Fig. 3 Online Raman multi-gas analysis of O2 and CO2 during branch dark respiration in pine and spruce showing absolute RR for drought (A) and shading (C) (left column) and daily averaged RQ values for drought (B) and shading (D) (right column). Treatments for drought (A, B: upper line) and shading (C, D: lower line) lasted 7 and 11 days, respectively. The RQ values were averaged per day to highlight the general trend (B, D). The data of RR for shaded spruce on day 2 are missing (C).

Concentration measurements of non-structural carbohydrates

Glucose, fructose, sucrose, and inositol were analyzed as the major fraction of water soluble non-structural carbohydrates (WSC) as well as starch in leaves and branches. Samples were collected at the beginning and end of the experiment, cut, immediately frozen by immersion in liquid nitrogen, and kept on dry ice until they were placed in a freezer at −80 °C for longer term storage. For later extractions, the frozen samples were vacuum freeze-dried for 72 h and milled to fine powder with a ball mill (Retsch® MM200, Haan, Germany).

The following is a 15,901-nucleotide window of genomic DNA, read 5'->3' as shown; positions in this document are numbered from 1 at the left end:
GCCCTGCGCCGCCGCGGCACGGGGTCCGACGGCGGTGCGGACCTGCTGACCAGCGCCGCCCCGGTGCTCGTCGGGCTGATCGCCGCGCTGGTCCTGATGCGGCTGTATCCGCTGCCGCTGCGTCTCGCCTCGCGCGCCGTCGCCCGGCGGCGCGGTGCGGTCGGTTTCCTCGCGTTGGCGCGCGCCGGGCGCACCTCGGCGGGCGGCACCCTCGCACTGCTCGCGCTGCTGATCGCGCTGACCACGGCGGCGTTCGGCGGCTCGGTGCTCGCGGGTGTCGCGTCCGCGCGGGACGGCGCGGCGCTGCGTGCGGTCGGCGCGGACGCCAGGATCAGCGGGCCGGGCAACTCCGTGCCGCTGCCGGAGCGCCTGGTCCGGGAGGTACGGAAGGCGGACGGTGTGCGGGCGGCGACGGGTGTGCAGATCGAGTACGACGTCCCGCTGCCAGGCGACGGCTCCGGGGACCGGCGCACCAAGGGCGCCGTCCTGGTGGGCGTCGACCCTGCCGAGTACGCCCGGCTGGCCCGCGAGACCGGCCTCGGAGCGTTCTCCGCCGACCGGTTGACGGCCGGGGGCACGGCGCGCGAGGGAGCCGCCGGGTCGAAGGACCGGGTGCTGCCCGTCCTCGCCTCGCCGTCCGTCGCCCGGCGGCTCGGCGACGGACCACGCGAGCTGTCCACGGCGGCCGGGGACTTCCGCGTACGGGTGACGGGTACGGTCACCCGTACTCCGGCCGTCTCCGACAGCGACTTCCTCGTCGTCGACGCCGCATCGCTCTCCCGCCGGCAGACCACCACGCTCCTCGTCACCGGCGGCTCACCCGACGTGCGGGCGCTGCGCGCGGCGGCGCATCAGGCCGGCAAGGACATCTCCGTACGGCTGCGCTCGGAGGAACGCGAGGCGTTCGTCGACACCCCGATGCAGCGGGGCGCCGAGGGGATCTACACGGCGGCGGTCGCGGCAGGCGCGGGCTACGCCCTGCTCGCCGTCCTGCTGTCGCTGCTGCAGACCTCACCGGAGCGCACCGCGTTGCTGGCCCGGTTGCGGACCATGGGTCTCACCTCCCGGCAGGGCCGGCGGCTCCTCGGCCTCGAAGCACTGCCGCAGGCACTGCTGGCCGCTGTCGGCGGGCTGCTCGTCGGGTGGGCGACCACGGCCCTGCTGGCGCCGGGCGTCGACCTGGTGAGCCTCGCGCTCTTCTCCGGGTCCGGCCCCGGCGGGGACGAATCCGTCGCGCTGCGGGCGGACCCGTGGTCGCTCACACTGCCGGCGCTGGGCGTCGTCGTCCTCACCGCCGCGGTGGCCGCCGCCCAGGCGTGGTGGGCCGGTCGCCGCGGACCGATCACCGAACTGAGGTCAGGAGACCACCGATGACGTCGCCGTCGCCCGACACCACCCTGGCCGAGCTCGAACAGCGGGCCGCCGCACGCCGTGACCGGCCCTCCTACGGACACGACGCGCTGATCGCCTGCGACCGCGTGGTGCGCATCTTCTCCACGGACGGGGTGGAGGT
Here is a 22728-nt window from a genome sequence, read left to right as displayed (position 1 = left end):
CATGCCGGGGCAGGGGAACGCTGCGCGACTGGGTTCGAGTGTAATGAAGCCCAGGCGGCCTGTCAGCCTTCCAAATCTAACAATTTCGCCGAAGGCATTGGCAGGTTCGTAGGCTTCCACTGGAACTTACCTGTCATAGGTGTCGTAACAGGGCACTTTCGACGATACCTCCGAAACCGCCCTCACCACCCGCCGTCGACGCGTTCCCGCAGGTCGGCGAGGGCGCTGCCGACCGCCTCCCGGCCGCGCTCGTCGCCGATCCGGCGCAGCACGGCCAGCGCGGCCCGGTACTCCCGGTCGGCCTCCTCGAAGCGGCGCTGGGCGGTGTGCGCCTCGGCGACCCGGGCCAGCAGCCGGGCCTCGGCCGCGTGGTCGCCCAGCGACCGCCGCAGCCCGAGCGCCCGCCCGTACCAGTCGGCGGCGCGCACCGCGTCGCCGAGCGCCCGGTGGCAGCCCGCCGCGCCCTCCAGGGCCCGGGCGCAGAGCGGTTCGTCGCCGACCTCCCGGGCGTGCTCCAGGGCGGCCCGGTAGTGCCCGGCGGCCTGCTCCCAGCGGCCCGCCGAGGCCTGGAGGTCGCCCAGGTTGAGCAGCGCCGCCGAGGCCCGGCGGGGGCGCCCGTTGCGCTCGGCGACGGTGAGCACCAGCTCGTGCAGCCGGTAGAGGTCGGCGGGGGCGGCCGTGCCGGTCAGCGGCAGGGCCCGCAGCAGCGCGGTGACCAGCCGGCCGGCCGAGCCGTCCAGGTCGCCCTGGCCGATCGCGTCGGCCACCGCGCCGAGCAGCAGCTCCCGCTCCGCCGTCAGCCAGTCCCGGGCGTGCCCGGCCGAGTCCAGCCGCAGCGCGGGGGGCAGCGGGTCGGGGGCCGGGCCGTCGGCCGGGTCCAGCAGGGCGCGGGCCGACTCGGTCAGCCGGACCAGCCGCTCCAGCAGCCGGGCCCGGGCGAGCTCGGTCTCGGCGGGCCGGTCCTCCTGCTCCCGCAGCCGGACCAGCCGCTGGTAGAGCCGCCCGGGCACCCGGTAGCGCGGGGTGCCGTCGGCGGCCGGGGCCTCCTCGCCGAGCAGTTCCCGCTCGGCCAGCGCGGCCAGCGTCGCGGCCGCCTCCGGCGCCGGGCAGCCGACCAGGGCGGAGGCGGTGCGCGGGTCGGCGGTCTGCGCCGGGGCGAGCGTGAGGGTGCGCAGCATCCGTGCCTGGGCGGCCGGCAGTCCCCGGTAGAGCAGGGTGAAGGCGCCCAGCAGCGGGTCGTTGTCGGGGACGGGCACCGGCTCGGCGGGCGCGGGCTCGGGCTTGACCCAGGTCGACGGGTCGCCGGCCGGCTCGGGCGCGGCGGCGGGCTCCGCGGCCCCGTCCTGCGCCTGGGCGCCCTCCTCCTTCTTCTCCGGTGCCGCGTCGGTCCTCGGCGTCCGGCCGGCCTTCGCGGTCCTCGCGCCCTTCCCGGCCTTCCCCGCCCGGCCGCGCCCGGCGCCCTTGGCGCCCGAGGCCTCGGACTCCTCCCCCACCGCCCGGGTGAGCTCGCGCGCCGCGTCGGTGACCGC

For extractions of water soluble sugars, 50 mg of the samples were added to 1 ml of distilled water. The mixture was vortexed, incubated for 10 min at 65 °C in a thermomixer, and centrifuged for 6 min at 12[thin space (1/6-em)]000g. The supernatant was removed with a pipette and stored on ice and the procedure was repeated twice.12 The supernatants were pooled and stored frozen at −20 °C for later measurement. For starch hydrolysis, the same amount of ground sample (50 mg) was added to 0.35 ml distilled water, vortexed for 1 min and treated for 10 min in a thermomixer at 65 °C. An amount of 0.5 ml of 52% perchloric acid was then added and the mixture was agitated in an orbital shaker for 20 min. After centrifuging at 12[thin space (1/6-em)]000g for 6 min, the supernatant was removed with a pipette and the procedure was repeated on the remaining pellet.12 The supernatants from the two extractions were pooled and stored frozen at −20 °C for later measurement.